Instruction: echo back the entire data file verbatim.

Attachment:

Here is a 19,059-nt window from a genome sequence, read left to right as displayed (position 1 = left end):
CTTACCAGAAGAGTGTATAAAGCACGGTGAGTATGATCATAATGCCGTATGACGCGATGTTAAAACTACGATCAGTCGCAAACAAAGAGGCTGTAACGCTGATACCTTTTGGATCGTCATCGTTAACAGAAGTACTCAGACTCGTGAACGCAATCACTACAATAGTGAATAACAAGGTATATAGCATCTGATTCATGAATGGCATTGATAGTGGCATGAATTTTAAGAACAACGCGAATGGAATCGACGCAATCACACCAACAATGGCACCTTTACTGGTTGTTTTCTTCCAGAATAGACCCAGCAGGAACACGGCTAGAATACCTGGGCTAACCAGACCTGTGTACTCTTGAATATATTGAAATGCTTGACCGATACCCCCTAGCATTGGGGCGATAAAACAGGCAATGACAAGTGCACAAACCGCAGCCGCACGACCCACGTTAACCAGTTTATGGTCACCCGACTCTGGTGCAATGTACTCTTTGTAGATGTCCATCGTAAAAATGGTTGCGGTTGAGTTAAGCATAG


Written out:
Here is a 19,059-nt window from a genome sequence, read left to right as displayed (position 1 = left end):
CTTACCAGAAGAGTGTATAAAGCACGGTGAGTATGATCATAATGCCGTATGACGCGATGTTAAAACTACGATCAGTCGCAAACAAAGAGGCTGTAACGCTGATACCTTTTGGATCGTCATCGTTAACAGAAGTACTCAGACTCGTGAACGCAATCACTACAATAGTGAATAACAAGGTATATAGCATCTGATTCATGAATGGCATTGATAGTGGCATGAATTTTAAGAACAACGCGAATGGAATCGACGCAATCACACCAACAATGGCACCTTTACTGGTTGTTTTCTTCCAGAATAGACCCAGCAGGAACACGGCTAGAATACCTGGGCTAACCAGACCTGTGTACTCTTGAATATATTGAAATGCTTGACCGATACCCCCTAGCATTGGGGCGATAAAACAGGCAATGACAAGTGCACAAACCGCAGCCGCACGACCCACGTTAACCAGTTTATGGTCACCCGACTCTGGTGCAATGTACTCTTTGTAGATGTCCATCGTAAAAATGGTTGCGGTTGAGTTAAGCATAG